No one likes this deal. Tory "Leave" ultras, "Remain" neoliberals, Corbyn Momentum Labourites, Ulster unionists all have promised to reject May's draft if it contains what people think it does.
Stephen Castle captures the prevailing sentiment at the end of his story "Britain and E.U. Agree on a Draft Deal for Brexit":
One influential pro-Brexit lawmaker, Steve Baker, said on Tuesday that about 50 pro-Brexit Conservative lawmakers might oppose Mrs. May’s deal.
“What the prime minister is likely to ask us to support is not merely imperfect. It is to put us into a position that is worse than Article 50, worse than E.U. membership — less of a voice, more difficult to escape from.”
“It’s not kind of a grubby compromise that we can put up with and sort later,” he added. “It’s worse than membership.”Even if May can weather this cabinet meeting without a revolt, and she is then able to present the draft to the EU for a vote at the end of the month, it will still have to clear the British parliament after that, and, from what I can tell, there's no way that happens.
For one, May's coalition partner, Northern Ireland's Democratic Unionist Party, is opposed. According to The New York Times' helpful "Brexit Draft Deal: Moment of Truth for May as U.K. Cabinet to Meet":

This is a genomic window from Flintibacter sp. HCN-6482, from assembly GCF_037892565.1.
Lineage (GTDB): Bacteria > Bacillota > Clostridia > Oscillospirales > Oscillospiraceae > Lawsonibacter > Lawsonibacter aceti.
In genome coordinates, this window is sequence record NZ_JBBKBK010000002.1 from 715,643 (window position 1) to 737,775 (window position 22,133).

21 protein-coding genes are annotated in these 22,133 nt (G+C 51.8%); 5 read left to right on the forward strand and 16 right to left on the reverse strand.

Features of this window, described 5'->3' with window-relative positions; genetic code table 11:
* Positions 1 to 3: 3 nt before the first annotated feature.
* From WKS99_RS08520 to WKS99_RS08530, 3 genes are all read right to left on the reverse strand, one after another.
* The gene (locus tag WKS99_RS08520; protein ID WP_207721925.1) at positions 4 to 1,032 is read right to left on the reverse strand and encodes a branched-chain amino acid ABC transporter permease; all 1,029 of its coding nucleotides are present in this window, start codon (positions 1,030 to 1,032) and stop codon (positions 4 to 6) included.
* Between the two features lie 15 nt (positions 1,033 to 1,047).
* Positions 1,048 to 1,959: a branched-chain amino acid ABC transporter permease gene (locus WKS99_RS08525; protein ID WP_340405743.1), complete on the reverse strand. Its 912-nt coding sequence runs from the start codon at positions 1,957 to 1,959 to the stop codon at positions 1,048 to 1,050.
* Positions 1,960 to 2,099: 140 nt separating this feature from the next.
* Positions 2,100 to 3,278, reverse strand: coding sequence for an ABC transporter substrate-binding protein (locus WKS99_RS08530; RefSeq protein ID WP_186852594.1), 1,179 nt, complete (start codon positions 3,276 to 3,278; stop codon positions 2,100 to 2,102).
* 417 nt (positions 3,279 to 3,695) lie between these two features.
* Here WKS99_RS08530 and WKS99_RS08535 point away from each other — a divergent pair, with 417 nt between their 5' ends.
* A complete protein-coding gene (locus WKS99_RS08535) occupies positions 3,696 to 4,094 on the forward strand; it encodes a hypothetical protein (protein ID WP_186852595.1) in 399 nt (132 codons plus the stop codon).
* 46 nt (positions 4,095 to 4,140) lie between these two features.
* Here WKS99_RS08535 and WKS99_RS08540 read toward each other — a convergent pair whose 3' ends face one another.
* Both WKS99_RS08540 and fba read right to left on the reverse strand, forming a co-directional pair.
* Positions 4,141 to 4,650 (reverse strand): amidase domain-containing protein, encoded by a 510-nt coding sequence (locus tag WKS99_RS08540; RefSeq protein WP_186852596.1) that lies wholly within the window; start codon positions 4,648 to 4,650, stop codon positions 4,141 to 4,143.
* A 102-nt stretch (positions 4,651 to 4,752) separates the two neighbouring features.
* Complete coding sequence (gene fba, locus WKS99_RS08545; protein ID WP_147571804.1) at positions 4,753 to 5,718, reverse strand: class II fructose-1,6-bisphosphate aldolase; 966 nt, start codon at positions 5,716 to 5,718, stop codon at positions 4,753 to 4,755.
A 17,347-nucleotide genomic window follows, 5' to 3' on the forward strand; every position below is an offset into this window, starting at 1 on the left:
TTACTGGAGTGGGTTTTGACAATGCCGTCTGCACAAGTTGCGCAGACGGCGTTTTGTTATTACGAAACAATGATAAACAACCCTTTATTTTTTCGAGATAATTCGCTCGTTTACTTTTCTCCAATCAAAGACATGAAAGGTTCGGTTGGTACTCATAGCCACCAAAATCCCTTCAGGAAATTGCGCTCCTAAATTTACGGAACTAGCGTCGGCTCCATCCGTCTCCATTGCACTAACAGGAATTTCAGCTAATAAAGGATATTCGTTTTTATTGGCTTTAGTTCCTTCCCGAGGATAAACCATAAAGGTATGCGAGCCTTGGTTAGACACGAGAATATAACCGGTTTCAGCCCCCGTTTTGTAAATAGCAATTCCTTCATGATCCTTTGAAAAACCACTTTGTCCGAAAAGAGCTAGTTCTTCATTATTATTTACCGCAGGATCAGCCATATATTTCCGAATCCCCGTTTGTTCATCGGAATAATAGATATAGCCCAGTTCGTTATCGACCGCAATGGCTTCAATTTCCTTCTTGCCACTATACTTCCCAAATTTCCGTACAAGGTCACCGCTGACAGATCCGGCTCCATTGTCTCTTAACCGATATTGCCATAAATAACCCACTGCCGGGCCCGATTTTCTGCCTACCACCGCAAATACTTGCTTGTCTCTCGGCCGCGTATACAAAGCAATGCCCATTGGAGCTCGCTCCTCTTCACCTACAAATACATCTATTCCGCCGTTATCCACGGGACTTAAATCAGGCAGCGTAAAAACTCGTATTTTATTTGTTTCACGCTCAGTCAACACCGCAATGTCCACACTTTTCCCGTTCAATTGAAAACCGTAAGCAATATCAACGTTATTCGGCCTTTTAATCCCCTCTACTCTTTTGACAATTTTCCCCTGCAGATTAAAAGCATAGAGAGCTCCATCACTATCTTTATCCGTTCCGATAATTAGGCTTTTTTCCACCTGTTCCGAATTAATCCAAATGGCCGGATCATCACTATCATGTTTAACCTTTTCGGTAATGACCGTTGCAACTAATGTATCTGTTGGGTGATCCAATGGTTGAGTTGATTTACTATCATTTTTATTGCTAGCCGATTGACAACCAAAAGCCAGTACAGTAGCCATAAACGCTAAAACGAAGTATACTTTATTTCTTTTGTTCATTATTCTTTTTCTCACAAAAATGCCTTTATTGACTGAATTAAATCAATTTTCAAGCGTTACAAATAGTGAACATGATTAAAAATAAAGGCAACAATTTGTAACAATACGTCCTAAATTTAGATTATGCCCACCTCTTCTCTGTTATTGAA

The prime minister’s Conservative Party does not have a majority in Parliament, so her government relies on Northern Ireland’s Democratic Unionist Party, which voiced opposition to the deal even before it was made public.
The D.U.P.’s leader, Arlene Foster, made clear in her statement late Tuesday that she was not happy with the emerging deal. She was traveling to London on Wednesday.
Jeffrey Donaldson, a senior D.U.P lawmaker, went further, telling the BBC on Wednesday that what he had heard of the draft Brexit deal “undermines the constitutional and economic integrity” of the United Kingdom, and warning that he was not afraid of precipitating a general election by opposing the plan.I don't have an organic sense of the British parliamentary system, but it seems to me that if the DUP is unhappy with the draft Brexit deal once it's made public the Orangemen can collapse May's government even before the deal reaches a parliamentary vote.
Brexit was never about economics; it was always about politics and the Conservative Party's effort to staunch the bleeding caused by UKIP's Little Englanders.
Just as the road is running out on Trump's "Lost Cause" nationalism, so too are the days numbered for Theresa May and her attempts to muddle through with a Brexit vote she inherited.